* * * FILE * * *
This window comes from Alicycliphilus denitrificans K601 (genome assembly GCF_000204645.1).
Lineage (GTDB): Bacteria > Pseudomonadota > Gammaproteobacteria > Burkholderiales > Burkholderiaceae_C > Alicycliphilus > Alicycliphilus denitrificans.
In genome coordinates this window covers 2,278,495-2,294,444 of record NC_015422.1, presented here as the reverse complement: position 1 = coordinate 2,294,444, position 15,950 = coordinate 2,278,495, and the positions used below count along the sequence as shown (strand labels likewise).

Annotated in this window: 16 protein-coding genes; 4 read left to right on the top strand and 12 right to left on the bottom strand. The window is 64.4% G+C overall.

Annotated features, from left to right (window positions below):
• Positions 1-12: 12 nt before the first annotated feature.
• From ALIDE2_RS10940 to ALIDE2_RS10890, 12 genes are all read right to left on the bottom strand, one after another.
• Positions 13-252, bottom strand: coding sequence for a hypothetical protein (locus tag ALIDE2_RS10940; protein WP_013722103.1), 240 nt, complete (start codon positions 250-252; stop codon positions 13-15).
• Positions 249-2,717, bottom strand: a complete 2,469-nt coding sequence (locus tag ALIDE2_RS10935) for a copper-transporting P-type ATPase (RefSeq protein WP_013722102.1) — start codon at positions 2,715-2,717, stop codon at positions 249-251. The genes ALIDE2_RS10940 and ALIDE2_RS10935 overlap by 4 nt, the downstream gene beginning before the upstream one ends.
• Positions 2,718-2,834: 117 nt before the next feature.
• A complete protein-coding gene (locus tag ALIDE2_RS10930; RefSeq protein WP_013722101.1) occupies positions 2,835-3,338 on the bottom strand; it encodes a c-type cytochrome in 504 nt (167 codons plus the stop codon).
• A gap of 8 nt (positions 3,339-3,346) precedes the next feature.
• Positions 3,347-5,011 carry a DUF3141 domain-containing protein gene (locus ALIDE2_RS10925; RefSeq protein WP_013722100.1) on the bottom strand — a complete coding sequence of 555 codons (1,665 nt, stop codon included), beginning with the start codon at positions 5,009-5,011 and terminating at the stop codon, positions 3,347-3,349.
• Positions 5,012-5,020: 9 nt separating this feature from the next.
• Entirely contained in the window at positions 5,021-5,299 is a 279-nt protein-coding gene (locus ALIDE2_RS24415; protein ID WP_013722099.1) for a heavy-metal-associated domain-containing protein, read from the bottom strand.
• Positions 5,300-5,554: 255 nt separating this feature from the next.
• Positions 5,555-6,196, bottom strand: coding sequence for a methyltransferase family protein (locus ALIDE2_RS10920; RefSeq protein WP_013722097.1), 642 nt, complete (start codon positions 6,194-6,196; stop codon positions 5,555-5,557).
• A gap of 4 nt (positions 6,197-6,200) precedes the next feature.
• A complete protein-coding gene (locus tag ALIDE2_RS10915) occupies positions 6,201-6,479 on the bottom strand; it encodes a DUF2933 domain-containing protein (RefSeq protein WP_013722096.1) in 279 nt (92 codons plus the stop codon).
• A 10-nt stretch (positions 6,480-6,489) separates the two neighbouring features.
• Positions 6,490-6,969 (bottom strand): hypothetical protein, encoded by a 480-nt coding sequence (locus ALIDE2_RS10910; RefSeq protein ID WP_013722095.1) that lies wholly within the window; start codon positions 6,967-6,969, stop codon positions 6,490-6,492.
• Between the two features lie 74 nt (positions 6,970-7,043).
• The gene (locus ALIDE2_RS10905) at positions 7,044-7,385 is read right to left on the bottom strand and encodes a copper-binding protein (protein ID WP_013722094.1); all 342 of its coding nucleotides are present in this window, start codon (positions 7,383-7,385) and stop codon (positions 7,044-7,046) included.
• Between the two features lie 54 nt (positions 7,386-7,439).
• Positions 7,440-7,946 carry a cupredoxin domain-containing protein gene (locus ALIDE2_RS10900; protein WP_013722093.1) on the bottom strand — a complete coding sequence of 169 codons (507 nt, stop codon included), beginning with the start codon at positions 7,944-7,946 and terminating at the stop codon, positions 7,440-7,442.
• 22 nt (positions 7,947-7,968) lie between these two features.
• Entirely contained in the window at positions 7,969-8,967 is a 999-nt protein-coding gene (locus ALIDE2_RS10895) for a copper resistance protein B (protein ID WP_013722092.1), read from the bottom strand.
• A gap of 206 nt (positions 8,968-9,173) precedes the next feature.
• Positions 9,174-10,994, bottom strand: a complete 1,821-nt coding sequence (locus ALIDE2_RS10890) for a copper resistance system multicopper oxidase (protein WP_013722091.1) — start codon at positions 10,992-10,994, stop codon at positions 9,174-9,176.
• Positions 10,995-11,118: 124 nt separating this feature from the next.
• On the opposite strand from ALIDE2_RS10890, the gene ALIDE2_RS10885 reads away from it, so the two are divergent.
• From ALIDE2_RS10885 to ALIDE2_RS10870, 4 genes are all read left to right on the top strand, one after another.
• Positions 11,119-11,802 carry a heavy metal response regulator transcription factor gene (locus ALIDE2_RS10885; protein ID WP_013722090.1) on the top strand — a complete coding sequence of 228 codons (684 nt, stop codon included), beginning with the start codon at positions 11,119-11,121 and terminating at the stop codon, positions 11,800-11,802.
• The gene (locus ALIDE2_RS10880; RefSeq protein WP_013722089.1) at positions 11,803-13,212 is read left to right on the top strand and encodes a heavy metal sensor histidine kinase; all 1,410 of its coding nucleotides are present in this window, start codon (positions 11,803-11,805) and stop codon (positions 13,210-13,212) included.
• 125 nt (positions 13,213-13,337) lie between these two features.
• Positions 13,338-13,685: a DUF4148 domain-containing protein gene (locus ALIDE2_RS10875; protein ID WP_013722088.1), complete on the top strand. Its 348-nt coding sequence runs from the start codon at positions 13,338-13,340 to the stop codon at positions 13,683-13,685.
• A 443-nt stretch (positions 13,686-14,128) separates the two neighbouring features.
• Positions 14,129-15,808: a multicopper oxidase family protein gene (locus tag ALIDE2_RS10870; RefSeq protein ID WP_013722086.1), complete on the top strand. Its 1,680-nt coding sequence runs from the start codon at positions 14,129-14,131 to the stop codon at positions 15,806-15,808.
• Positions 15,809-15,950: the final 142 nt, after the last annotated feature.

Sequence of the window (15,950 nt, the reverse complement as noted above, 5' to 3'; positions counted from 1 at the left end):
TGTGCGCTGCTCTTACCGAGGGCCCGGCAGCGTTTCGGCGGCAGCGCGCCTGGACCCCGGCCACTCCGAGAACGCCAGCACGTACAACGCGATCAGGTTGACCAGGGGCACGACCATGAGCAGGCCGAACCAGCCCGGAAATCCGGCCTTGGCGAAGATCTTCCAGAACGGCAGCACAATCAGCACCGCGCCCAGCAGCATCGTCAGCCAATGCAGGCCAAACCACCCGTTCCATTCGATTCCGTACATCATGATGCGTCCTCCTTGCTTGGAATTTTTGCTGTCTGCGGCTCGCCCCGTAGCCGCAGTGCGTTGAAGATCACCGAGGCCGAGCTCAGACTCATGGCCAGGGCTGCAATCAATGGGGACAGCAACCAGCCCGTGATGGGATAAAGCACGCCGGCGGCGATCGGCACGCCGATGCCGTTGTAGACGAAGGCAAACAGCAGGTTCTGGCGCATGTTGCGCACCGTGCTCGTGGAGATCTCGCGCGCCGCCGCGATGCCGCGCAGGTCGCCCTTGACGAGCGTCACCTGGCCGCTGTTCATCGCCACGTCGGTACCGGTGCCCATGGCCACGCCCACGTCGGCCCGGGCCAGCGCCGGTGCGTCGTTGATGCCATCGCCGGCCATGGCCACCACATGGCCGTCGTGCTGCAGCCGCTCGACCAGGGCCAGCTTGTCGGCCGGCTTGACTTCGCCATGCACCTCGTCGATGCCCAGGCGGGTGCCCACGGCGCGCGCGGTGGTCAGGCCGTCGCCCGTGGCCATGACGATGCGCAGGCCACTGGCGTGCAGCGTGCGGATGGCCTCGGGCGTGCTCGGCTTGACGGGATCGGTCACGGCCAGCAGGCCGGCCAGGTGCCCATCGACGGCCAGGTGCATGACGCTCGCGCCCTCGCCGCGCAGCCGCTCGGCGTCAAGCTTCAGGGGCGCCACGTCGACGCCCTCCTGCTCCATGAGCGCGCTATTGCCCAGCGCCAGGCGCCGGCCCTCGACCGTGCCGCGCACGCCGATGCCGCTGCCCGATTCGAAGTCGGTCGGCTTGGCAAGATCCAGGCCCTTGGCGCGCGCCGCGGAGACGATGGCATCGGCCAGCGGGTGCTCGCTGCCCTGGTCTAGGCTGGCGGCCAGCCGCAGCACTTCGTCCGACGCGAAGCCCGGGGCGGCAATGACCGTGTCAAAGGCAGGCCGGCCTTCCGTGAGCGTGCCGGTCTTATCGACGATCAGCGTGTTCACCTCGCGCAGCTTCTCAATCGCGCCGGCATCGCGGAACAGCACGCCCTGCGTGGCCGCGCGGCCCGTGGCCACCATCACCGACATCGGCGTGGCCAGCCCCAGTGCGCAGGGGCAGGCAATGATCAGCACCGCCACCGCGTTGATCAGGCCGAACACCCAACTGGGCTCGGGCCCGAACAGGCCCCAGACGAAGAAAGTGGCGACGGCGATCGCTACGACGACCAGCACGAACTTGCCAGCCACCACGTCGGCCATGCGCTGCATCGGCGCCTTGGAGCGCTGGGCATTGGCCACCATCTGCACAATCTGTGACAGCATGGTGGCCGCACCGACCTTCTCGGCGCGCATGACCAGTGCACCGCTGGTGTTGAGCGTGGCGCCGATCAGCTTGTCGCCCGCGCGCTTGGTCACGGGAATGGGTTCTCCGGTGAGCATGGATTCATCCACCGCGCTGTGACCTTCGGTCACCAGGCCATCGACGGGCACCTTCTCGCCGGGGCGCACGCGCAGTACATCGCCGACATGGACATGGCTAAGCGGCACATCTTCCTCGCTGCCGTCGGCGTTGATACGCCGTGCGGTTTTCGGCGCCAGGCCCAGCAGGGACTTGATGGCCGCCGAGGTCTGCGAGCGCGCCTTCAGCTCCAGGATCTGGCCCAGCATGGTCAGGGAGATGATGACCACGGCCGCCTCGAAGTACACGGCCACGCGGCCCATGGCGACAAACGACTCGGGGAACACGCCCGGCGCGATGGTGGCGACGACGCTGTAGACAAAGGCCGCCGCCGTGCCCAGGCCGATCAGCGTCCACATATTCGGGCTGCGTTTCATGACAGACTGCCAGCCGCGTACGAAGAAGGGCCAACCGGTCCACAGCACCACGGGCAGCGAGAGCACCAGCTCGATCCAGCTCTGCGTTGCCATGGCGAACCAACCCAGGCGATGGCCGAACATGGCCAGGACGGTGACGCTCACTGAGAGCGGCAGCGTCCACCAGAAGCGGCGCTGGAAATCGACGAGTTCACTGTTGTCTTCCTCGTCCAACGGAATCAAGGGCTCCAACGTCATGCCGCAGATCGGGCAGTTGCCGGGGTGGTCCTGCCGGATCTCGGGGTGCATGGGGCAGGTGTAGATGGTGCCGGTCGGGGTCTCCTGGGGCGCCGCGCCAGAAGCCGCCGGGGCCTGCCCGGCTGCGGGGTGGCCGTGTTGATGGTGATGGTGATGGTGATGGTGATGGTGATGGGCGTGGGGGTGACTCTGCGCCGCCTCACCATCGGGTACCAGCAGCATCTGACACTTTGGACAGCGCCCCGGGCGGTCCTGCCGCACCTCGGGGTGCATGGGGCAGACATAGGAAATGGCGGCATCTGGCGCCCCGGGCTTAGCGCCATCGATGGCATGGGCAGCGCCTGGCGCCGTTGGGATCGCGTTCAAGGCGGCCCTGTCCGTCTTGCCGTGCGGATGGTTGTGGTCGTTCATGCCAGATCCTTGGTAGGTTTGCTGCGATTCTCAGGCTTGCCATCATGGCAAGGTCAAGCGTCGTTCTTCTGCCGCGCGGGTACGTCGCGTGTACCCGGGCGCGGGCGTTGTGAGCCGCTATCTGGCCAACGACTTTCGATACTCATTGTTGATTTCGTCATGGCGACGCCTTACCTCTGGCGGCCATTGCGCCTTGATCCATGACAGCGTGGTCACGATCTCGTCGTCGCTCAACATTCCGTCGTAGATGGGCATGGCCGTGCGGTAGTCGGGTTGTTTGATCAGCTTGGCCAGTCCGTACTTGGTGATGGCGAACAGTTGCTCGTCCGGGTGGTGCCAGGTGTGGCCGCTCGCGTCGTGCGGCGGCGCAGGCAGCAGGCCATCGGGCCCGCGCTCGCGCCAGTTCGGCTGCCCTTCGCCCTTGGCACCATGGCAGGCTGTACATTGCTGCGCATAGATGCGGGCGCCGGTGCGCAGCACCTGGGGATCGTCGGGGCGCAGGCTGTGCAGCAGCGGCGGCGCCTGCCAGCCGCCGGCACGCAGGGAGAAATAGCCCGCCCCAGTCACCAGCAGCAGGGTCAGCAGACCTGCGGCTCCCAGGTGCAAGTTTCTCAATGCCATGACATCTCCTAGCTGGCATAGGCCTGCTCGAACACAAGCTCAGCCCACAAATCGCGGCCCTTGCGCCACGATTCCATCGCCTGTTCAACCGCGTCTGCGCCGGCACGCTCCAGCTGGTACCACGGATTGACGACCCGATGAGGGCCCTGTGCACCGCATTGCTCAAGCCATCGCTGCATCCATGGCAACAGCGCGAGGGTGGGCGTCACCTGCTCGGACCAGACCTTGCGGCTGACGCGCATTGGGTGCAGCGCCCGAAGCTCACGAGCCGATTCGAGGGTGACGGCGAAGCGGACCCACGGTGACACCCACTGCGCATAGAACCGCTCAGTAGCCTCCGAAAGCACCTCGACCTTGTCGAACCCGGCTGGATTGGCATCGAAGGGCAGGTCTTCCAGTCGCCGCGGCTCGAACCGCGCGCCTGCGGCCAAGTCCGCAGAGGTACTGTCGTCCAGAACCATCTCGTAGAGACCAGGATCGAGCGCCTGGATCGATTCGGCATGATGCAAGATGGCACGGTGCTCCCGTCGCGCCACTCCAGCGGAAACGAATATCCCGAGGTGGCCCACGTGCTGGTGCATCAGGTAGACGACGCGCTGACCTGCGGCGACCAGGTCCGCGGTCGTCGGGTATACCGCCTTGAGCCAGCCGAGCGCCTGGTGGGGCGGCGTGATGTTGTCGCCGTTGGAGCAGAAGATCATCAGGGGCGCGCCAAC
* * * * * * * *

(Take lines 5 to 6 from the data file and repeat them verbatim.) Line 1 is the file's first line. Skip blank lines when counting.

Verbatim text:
Annotated features, from left to right (window positions below):
• Positions 1-12: 12 nt before the first annotated feature.